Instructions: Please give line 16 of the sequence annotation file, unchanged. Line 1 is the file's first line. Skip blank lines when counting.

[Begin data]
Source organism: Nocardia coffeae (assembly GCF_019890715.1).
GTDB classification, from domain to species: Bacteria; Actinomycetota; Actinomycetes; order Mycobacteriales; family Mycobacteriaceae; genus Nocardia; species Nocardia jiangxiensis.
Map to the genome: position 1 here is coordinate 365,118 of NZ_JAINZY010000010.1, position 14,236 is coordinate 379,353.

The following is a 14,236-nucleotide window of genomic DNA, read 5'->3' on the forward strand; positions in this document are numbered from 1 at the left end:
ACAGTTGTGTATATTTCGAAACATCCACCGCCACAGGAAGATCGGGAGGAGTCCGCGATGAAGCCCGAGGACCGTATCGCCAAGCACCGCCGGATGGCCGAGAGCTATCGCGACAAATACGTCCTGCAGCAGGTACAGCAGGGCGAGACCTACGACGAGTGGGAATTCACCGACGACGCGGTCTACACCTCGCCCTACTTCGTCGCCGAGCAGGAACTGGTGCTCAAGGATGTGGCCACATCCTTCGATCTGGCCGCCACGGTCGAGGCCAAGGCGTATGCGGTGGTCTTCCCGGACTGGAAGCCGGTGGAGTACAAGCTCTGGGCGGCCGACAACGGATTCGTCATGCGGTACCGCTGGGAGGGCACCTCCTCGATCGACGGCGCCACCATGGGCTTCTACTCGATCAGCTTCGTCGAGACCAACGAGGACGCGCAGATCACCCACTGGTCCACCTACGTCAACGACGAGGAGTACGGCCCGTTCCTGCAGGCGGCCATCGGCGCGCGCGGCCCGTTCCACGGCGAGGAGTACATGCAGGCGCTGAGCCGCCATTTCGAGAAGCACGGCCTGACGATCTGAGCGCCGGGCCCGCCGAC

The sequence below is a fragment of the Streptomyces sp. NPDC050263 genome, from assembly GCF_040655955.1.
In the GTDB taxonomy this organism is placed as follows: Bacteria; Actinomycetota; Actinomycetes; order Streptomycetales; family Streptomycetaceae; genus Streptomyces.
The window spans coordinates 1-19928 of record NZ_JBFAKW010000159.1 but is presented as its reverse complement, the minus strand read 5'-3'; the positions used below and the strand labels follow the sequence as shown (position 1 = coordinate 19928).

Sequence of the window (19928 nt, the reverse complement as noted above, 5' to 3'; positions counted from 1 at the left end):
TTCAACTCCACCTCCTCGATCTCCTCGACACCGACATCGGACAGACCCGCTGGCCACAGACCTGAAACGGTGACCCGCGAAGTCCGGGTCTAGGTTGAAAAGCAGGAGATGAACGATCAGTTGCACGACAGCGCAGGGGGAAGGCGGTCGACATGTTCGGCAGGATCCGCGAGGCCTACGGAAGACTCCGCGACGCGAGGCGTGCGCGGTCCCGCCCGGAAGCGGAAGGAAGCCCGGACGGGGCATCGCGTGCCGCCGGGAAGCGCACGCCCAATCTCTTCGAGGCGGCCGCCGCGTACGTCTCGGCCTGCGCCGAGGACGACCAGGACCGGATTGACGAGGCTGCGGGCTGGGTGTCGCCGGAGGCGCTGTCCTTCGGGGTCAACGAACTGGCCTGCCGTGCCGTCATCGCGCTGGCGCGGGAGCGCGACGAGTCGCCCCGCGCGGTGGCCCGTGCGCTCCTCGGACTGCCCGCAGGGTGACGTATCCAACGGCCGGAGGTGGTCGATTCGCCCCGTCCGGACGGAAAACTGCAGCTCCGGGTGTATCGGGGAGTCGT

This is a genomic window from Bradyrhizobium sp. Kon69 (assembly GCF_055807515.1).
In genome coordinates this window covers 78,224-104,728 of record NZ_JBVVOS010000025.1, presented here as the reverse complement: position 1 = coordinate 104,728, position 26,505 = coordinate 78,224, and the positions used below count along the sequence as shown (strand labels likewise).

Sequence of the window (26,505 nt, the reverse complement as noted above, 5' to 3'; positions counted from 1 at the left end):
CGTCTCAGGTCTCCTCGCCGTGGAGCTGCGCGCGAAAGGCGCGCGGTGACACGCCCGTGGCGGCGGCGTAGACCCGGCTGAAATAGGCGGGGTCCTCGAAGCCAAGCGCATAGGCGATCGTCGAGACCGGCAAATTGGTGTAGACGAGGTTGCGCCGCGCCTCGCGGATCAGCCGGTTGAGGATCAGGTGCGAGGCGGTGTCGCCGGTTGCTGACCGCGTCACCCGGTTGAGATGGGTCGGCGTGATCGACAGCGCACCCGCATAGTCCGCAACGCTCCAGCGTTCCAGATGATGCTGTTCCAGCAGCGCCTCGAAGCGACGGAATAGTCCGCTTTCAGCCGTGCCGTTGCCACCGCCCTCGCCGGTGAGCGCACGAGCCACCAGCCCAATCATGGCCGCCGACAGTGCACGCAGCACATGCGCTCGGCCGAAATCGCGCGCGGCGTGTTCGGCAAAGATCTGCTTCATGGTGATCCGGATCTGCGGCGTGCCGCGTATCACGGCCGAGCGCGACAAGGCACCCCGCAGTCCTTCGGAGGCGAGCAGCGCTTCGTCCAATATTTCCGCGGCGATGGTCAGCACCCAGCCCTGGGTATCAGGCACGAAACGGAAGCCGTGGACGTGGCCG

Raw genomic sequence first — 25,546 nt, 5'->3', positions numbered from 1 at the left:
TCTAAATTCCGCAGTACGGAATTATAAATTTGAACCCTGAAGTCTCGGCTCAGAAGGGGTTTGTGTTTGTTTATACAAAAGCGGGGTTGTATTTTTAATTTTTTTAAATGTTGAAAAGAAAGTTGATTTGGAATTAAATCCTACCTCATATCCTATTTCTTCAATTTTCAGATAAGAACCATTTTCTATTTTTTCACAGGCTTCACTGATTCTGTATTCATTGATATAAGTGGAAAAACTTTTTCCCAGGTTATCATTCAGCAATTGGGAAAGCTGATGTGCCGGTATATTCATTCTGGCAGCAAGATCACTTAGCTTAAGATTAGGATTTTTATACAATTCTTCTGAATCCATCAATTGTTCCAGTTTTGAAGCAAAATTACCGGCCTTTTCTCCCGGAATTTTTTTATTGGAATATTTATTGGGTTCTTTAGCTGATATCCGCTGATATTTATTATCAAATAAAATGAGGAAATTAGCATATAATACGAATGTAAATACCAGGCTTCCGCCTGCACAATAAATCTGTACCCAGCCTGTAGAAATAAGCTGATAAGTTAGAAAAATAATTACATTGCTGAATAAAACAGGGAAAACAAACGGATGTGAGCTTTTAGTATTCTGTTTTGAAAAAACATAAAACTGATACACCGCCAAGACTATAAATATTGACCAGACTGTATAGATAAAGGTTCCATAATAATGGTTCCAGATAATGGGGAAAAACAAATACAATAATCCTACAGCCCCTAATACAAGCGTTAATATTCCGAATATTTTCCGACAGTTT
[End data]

TCTAAATTCCGCAGTACGGAATTATAAATTTGAACCCTGAAGTCTCGGCTCAGAAGGGGTTTGTGTTTGTTTATACAAAAGCGGGGTTGTATTTTTAATTTTTTTAAATGTTGAAAAGAAAGTTGATTTGGAATTAAATCCTACCTCATATCCTATTTCTTCAATTTTCAGATAAGAACCATTTTCTATTTTTTCACAGGCTTCACTGATTCTGTATTCATTGATATAAGTGGAAAAACTTTTTCCCAGGTTATCATTCAGCAATTGGGAAAGCTGATGTGCCGGTATATTCATTCTGGCAGCAAGATCACTTAGCTTAAGATTAGGATTTTTATACAATTCTTCTGAATCCATCAATTGTTCCAGTTTTGAAGCAAAATTACCGGCCTTTTCTCCCGGAATTTTTTTATTGGAATATTTATTGGGTTCTTTAGCTGATATCCGCTGATATTTATTATCAAATAAAATGAGGAAATTAGCATATAATACGAATGTAAATACCAGGCTTCCGCCTGCACAATAAATCTGTACCCAGCCTGTAGAAATAAGCTGATAAGTTAGAAAAATAATTACATTGCTGAATAAAACAGGGAAAACAAACGGATGTGAGCTTTTAGTATTCTGTTTTGAAAAAACATAAAACTGATACACCGCCAAGACTATAAATATTGACCAGACTGTATAGATAAAGGTTCCATAATAATGGTTCCAGATAATGGGGAAAAACAAATACAATAATCCTACAGCCCCTAATACAAGCGTTAATATTCCGAATATTTTCCGACAGTTT